Dear brothers and sisters in Christ, today we heard the very beautiful and encouraging words from the Holy Scripture, beginning with the dissertation from the book of the prophet Sirach, who spoke about the nature of God and all of His wonders. He spoke of how God has created all things good and perfect, for us all to enjoy together, but it was because of our disobedience and sins that the perfection became marred and destroyed.

The light that once filled up this world has been veiled by darkness, that is the darkness of our sins. Our wickedness has served to be hindrance and obstacle for us to know how good and how great is the blessings and love which God has shown all of us. Therefore, we truly are blind, blind to the love of God, just as the blind man in the Gospel today cried out to Jesus, asking for His help to heal him from his blindness.

And that Gospel passage on the healing of the blind man by Jesus, is a reminder to all of us to reflect on our own actions in life. What are we now doing with regards to our lives filled with sin? What have we done so far in order to overcome the evils that had consumed us and what have we done to bring ourselves to the light? Do we act like the blind man who recognised who Jesus was and begged Him for mercy, to be healed from his blindness? Or are we content to stay on in our ignorance and blindness in the darkness of the world?

The blind man cried out to Jesus asking for Him to heal him, and he recognised Jesus as the Son of David, the One with power and authority to make him whole again. And he did not give up, even when the people tried to shut him up and scorned him. He refused to give up and continued to ask the Lord for His mercy, and eventually, by the faith which he has, he was healed and made whole.

Have we been like the blind man who was so persistent in asking for God’s mercy and forgiveness? Or are we equally stubborn in refusing to accept the fact that we are afflicted and in trouble and therefore need a profound change in our attitudes and actions so that we will not fall into damnation and eternal suffering? The fact is that God always attunes His ears to listen to our cries and pleas for mercy, and He tirelessly continues to remind us to repent and change our ways.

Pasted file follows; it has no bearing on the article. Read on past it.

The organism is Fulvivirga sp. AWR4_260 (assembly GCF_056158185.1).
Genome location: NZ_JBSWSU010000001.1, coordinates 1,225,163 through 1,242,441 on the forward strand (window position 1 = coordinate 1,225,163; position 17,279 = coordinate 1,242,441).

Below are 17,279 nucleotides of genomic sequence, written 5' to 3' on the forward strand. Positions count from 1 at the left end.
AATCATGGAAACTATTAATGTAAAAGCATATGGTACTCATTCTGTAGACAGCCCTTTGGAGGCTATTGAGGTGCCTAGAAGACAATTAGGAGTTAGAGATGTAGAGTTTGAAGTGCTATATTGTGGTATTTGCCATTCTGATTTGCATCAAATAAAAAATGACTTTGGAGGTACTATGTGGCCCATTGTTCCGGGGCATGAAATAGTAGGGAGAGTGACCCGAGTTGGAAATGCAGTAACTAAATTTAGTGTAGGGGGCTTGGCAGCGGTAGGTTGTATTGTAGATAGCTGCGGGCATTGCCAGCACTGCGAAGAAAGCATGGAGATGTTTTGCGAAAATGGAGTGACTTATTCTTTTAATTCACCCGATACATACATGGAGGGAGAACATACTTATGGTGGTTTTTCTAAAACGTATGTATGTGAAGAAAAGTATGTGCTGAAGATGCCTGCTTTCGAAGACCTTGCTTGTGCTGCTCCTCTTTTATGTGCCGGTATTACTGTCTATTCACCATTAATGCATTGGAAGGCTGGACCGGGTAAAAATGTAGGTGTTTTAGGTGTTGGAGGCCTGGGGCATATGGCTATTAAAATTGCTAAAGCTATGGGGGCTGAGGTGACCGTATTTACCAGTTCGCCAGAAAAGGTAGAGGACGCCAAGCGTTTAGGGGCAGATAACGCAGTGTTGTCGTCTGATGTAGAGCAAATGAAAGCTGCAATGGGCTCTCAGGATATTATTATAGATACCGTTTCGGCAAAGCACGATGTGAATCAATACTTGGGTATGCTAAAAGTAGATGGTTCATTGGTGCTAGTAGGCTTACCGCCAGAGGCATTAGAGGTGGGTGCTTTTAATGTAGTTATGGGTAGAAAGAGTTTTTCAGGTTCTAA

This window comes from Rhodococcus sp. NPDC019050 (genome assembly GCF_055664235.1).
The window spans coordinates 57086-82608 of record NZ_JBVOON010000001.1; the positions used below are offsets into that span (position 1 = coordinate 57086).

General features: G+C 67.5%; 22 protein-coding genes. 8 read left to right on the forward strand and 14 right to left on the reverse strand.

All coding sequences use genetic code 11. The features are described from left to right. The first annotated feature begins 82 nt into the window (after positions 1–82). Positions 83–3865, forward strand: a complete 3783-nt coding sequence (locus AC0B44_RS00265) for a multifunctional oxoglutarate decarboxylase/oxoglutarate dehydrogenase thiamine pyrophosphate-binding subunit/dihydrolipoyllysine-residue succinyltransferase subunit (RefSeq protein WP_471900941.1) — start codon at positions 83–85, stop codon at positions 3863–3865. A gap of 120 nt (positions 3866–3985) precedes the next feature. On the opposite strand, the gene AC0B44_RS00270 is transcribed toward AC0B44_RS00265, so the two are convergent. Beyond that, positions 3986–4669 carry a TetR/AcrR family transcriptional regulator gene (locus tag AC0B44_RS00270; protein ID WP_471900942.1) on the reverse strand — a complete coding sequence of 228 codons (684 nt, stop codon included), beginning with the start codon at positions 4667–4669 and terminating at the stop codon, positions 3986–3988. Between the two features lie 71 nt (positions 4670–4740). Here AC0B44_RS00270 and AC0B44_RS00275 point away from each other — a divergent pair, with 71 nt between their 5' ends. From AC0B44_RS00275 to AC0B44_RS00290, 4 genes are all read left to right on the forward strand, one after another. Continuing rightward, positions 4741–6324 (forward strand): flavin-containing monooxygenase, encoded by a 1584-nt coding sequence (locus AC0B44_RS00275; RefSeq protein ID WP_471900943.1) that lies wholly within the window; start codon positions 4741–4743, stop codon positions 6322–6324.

Let us all be inspired by the blind man and his total faith in the Lord, so that we too may also follow suit and do the same, proclaiming our faith and devotion to He who can heal us from our afflictions that is sin, the darkness that had clouded our minds and beings, to the point that we are unable to see beyond the darkness. If we know that we are in danger, then all the more we should put in the effort to change our lives for the better and seek the salvation which only our Lord can give.

Remember, brethren, that the Book of Sirach had also reminded us of the love of God, which He would shower on all those who cling faithfully to Him. He is ever faithful to all those who are also faithful to Him, and all that have done His will shall not be disappointed. The love of God endures, even though our sins have become like a mountain. What matters is that we respond to that love and mercy which our Lord had shown.

Brothers and sisters in Christ, let us be drawn ever closer to the throne of our Lord’s mercy and open wide the floodgates for the love of God to enter into our hearts. This is the time for change, the time for mercy, for us to seek the forgiveness of God for our sins and sin no more, so that we may be truly free from the blindness that have afflicted us, and welcome the Light into our lives. May Almighty God have mercy on us and forgive us our sins, and may He lead us on this new life filled with grace and blessings. Amen.

Thursday, 28 May 2015 : 8th Week of Ordinary Time (Gospel Reading)

Liturgical Colour : Green

Mark 10 : 46-52

At that time, Jesus and His disciples came to Jericho. As Jesus was leaving Jericho with His disciples and a large crowd, a blind beggar, Bartimaeus, the son of Timaeus, was sitting by the roadside. On hearing that it was Jesus of Nazareth passing by, he began to call out, “Son of David, Jesus, have mercy on me!”

Many people scolded him and told him to keep quiet, but he shouted all the louder, “Son of David, have mercy on me!” Jesus stopped and said, “Call him.” So they called the blind man, saying, “Take heart! Get up, He is calling you!” He immediately threw aside his cloak, jumped up and went to Jesus.

Then Jesus asked him, “What do you want Me to do for you?” The blind man said, “Master, let me see again!” And Jesus said to him, “Go your way, your faith has made you well.” And immediately he could see, and he followed Jesus along the road.